Achieving the Perfect Pourover, Part One: Water Temperature

We explore the importance of water temperature when it comes to brewing pourover coffee.


Featured photo by Julien Labelle via Unsplash

Tired of inconsistent results when brewing your morning cup of coffee? The secret to a perfect pourover coffee lies in a multitude of factors—the quality of your beans and equipment, grind size, water-to-coffee ratio, pour rate, water temperature, and more. Every small detail affects the flavor profile of your coffee, and in this article, we’re taking a deeper look into how water temperature can make or break your cup.

Striking a Balance

Water temperature plays a crucial role in the flavor extraction of coffee in the pourover method. Firstly, water that is too hot can lead to over-extraction, resulting in a bitter, unpleasant taste. However, water that’s too cold may not extract enough flavor, resulting in a weak and watery cup of coffee. The ideal temperature range for brewing coffee using a pourover method is between 195 and 205 degrees Fahrenheit (90-96 degrees Celsius). Working with water within this temperature range will help ensure optimal extraction of the natural flavors in the coffee that you’re brewing.

A barista in a white shirt and vest pours water from a gooseneck kettle over a pourover dripper. Three drippers are placed over two horizontal bars creating a stand, with room to put mugs underneath.
Water temperature, among other factors, plays a crucial role in how your pourover coffee will taste. Photo by Andrew Neel via Unsplash.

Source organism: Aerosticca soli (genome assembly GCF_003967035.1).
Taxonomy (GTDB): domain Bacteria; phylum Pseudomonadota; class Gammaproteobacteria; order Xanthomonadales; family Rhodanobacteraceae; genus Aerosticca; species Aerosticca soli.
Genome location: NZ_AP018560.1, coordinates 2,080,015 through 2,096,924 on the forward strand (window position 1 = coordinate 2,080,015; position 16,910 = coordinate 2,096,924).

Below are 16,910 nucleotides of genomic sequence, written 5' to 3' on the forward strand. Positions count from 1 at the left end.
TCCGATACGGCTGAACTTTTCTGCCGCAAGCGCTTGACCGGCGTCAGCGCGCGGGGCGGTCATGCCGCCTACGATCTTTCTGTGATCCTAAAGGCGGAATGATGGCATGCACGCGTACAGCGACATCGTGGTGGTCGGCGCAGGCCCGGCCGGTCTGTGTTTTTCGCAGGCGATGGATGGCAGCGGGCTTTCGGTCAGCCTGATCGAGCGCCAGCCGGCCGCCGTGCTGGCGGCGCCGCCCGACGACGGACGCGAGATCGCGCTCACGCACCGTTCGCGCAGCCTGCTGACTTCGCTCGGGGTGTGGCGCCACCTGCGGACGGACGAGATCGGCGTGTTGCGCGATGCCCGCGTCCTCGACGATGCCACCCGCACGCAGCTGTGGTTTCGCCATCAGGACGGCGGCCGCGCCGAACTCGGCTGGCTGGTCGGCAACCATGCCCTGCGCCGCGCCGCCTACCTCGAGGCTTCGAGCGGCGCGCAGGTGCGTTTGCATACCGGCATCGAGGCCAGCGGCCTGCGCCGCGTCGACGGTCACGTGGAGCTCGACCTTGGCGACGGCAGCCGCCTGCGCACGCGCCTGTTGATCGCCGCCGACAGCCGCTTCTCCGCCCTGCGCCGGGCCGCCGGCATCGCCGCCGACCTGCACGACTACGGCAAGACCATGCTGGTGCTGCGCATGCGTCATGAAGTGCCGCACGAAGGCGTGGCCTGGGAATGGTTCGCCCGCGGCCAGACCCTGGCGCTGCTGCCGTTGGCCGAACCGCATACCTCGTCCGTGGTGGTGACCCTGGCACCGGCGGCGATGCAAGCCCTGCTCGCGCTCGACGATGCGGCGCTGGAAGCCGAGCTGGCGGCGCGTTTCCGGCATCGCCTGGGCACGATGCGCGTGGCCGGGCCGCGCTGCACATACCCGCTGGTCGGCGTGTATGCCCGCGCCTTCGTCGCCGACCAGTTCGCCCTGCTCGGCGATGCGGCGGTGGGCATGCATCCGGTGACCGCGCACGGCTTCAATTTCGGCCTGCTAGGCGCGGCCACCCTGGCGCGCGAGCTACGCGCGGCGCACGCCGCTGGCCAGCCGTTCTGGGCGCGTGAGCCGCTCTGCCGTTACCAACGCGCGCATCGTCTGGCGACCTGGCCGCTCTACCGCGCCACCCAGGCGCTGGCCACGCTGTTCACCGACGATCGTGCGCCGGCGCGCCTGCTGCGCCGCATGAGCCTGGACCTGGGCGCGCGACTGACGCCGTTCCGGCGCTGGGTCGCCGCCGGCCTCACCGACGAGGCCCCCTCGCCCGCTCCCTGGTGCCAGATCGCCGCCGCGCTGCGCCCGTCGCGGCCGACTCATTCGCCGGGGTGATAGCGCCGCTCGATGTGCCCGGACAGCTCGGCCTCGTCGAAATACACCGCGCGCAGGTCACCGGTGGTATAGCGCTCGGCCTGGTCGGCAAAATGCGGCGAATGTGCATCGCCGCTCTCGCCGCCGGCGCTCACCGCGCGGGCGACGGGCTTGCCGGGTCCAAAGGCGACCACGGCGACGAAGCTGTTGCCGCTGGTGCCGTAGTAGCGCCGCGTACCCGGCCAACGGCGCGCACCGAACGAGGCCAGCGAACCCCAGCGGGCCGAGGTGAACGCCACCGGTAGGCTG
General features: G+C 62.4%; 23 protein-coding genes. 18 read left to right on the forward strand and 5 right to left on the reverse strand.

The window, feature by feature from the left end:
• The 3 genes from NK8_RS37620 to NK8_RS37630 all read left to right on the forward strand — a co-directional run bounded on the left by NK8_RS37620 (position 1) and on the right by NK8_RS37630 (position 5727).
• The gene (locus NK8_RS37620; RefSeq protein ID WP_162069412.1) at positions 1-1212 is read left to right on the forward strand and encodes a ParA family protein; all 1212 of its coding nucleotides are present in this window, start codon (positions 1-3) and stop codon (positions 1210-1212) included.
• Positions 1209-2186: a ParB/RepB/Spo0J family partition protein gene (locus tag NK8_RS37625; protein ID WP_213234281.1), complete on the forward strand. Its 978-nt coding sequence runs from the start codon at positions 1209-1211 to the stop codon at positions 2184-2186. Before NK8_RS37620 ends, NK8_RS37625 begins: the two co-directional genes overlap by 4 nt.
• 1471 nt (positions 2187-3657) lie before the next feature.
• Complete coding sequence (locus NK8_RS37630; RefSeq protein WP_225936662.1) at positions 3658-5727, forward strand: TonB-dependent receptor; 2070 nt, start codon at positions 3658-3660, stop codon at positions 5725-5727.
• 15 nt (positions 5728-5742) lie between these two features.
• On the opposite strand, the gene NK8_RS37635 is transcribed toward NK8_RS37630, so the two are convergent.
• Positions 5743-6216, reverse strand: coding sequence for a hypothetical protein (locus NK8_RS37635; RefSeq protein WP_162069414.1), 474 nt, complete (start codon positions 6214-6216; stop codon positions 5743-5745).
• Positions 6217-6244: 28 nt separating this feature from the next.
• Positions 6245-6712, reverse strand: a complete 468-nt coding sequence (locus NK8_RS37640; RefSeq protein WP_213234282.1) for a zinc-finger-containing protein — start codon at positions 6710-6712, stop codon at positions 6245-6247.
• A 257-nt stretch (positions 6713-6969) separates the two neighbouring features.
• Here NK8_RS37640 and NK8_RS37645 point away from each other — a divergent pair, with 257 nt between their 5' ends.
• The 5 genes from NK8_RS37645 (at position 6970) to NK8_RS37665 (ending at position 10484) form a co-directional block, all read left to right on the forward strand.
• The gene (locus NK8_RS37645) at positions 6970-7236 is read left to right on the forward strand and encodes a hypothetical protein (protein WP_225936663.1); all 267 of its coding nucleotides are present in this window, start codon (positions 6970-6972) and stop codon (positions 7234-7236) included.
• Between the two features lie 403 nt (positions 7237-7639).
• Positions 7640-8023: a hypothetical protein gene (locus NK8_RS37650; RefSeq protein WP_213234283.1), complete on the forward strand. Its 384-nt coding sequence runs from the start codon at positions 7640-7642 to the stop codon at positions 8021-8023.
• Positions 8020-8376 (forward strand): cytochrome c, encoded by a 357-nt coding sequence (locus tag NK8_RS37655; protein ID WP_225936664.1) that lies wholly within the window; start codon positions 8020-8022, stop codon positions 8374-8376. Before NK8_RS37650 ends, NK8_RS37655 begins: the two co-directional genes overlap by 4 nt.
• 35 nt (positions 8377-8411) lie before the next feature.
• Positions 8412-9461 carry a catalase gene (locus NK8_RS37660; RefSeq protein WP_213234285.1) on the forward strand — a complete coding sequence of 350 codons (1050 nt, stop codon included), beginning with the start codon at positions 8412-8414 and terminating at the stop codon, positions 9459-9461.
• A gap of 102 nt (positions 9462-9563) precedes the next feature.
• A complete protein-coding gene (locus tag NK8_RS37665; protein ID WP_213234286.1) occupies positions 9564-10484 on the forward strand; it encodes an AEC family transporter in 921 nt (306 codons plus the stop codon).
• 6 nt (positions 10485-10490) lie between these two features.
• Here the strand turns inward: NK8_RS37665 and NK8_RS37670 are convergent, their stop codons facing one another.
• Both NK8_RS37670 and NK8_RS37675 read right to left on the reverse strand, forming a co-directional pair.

With Pourovers, Timing Is Everything

Another factor to consider when brewing coffee is the brewing time, and how long your water is in contact with your coffee. As a general rule, the longer the coffee is in contact with water, the more flavor is extracted. However, water temperature can affect the speed at which coffee is extracted.

If the water temperature is too low, it may take longer to extract the desired flavor, leading to over-extraction if the brewing time is prolonged. Conversely, if the water is too hot, the coffee may extract too quickly, leading to under-extraction. Therefore, maintaining the optimal water temperature is essential for achieving the right timing needed to get a balanced cup of coffee.

Close up of water being poured from a gooseneck kettle over coffee inside a pourover filter.
The ideal temperature range for brewing coffee using a pourover method is between 195 and 205 degrees Fahrenheit. Photo by Skylar Michael via Unsplash.

Different Coffee, Different Needs

Lastly, it’s worth noting that different coffee beans may require different water temperatures to extract the optimal flavor. Lighter roasts typically require higher water temperatures, while darker roasts may require slightly lower temperatures. Additionally, different brewing methods may require different water temperatures, so it’s essential to adjust the water temperature based on the specific method being used.

When brewing, it’s best to play around within the optimal pourover water temperature range and see what works with the coffee you’re brewing. Ultimately, paying close attention to water temperature is a simple but essential step to achieving a great cup of coffee with the pourover method.

Stay tuned for more installments of our “Achieving the Perfect Pourover” series, where we’ll explore more aspects of the pourover process and how to achieve a balanced cup every time.


Emily Joy Meneses (she/they) is a writer and musician based in Los Angeles. Her hobbies include foraging, cortados, vintage synths, and connecting with her Filipino roots through music, art, food, and beverage.

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